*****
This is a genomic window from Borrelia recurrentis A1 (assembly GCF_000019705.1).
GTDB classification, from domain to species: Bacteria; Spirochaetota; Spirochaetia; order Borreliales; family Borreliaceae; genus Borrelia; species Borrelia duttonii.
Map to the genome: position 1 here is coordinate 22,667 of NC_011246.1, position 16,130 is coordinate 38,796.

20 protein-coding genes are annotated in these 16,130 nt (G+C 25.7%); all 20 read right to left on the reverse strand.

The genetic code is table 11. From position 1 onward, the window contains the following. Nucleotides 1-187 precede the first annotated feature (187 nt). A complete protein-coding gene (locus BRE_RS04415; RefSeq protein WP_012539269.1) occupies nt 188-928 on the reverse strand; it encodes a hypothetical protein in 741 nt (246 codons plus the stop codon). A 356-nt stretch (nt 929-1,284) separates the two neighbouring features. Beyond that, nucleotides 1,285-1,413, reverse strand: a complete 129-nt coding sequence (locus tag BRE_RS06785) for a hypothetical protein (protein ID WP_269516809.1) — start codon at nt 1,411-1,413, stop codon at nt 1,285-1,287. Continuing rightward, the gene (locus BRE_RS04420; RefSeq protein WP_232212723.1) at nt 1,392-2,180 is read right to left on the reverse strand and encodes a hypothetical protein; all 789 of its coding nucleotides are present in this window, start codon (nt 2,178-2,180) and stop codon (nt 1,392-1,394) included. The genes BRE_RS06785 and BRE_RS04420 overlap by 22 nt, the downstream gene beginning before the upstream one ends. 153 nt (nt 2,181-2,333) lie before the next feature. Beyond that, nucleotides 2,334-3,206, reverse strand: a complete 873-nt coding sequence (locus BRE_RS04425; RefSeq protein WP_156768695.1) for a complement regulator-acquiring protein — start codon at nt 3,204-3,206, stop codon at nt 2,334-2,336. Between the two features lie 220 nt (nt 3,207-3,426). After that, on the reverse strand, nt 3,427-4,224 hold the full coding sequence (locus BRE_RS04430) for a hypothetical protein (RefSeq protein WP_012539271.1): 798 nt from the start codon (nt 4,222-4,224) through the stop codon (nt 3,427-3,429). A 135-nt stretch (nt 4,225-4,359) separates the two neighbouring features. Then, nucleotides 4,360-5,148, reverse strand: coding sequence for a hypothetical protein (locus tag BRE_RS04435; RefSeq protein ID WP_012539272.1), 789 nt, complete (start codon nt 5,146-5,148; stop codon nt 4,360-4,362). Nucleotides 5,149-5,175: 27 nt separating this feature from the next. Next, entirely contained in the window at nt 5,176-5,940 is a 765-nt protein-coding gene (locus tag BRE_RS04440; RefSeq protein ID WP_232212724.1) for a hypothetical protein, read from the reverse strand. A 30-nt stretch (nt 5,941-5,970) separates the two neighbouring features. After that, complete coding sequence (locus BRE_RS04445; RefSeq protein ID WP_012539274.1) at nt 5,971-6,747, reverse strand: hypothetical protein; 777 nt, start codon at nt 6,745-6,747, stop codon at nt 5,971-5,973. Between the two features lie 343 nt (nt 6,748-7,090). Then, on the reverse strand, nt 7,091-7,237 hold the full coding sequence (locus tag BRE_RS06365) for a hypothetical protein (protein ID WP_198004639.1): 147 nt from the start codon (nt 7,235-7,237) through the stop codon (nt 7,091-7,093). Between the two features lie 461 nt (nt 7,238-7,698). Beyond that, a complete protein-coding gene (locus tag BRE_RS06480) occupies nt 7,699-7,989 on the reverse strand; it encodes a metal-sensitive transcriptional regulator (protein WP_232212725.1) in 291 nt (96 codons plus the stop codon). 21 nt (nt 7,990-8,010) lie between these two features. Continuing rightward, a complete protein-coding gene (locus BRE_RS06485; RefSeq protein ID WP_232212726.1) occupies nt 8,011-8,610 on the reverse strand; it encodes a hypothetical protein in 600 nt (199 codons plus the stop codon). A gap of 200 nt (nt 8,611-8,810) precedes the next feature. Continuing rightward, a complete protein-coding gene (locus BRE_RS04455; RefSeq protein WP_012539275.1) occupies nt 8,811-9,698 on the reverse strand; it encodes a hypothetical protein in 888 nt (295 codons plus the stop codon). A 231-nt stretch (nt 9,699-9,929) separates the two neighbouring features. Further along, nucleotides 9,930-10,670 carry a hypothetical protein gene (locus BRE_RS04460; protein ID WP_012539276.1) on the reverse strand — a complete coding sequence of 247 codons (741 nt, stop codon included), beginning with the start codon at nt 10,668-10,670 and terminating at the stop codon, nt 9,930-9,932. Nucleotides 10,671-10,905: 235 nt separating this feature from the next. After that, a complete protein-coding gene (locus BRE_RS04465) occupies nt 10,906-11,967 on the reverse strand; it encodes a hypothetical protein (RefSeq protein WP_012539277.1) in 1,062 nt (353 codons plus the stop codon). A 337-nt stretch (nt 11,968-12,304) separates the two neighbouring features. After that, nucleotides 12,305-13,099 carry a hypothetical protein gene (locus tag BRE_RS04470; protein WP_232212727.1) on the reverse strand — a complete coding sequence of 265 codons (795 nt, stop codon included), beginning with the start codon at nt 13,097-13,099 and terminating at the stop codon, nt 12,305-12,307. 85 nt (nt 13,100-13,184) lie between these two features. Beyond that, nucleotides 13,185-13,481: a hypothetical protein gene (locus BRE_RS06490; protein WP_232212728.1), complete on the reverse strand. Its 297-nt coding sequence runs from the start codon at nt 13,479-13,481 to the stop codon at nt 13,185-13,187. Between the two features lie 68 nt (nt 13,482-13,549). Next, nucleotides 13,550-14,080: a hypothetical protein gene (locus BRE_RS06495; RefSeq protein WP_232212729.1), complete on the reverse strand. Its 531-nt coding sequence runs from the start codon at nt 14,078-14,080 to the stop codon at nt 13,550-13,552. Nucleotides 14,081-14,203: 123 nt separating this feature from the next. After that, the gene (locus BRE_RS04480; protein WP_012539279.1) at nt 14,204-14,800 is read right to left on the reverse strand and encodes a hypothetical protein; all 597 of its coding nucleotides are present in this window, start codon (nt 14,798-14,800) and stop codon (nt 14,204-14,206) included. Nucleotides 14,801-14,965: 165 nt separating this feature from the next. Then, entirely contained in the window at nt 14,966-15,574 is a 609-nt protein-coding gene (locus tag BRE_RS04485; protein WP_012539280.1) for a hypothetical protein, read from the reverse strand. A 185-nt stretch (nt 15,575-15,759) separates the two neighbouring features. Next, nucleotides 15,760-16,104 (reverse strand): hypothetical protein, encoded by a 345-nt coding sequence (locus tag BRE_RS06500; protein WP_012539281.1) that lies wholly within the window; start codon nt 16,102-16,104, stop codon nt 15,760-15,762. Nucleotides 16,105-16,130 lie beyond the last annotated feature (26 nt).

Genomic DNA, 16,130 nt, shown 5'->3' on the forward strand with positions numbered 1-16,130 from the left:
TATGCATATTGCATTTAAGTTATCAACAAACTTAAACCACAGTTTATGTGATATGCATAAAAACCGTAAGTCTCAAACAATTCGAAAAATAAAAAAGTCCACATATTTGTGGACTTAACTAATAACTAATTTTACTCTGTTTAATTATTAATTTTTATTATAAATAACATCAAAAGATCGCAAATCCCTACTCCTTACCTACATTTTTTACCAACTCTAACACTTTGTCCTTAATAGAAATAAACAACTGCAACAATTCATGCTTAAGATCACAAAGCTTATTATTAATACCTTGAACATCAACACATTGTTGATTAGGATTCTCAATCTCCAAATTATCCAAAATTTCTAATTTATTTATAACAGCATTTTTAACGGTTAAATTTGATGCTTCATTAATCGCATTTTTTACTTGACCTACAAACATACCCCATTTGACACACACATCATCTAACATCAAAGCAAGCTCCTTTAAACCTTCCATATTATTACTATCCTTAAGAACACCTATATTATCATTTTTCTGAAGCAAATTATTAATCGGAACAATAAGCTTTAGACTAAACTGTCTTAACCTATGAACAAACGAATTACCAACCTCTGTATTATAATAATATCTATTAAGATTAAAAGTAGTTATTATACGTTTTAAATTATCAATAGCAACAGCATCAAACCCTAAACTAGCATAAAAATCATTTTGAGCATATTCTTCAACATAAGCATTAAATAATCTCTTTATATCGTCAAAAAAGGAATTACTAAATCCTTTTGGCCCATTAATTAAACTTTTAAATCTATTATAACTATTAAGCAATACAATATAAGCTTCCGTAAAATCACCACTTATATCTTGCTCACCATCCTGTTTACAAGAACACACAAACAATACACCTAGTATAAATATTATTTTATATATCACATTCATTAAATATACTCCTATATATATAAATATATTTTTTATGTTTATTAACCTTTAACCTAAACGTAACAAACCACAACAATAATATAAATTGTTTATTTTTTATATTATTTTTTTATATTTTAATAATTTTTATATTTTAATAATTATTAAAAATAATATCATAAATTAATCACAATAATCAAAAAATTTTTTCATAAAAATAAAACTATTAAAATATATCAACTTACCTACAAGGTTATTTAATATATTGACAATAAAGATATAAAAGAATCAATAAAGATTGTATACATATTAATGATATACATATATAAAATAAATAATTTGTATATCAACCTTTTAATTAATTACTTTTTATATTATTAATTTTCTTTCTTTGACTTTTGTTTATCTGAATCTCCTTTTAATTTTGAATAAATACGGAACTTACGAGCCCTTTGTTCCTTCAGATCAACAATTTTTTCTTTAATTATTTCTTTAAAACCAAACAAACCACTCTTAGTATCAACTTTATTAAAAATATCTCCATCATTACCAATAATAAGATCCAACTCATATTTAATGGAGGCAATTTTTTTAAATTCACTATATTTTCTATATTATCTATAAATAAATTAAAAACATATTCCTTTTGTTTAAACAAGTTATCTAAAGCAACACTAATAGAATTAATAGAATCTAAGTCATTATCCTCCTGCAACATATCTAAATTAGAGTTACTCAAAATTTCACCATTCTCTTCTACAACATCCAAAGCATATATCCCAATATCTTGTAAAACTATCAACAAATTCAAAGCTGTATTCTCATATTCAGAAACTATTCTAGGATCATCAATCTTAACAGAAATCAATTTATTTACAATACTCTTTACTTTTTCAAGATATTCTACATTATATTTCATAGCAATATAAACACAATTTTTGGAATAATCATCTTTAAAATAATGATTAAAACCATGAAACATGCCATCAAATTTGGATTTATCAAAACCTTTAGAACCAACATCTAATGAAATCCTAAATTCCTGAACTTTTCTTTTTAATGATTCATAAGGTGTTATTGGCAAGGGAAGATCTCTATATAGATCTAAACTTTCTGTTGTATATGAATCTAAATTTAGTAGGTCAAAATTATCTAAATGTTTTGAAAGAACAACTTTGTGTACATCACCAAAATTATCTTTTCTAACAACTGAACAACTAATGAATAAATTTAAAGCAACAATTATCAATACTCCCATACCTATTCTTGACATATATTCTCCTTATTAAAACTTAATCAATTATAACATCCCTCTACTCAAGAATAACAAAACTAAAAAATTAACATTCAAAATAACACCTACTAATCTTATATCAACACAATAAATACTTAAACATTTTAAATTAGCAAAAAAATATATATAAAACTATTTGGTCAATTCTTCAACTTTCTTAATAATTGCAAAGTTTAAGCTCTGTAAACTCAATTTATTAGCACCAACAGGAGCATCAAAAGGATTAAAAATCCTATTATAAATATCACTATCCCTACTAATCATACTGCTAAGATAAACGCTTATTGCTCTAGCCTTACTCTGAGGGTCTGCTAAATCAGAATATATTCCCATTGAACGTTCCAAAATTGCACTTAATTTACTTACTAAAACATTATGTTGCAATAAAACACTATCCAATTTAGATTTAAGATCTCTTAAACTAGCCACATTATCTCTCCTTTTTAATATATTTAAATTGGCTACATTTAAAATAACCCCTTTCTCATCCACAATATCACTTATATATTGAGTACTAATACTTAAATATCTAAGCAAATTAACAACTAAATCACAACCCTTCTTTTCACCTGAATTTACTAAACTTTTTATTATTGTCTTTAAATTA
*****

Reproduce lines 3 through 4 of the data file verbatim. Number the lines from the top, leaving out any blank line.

Map to the genome: position 1 here is coordinate 22,667 of NC_011246.1, position 16,130 is coordinate 38,796.

20 protein-coding genes are annotated in these 16,130 nt (G+C 25.7%); all 20 read right to left on the reverse strand.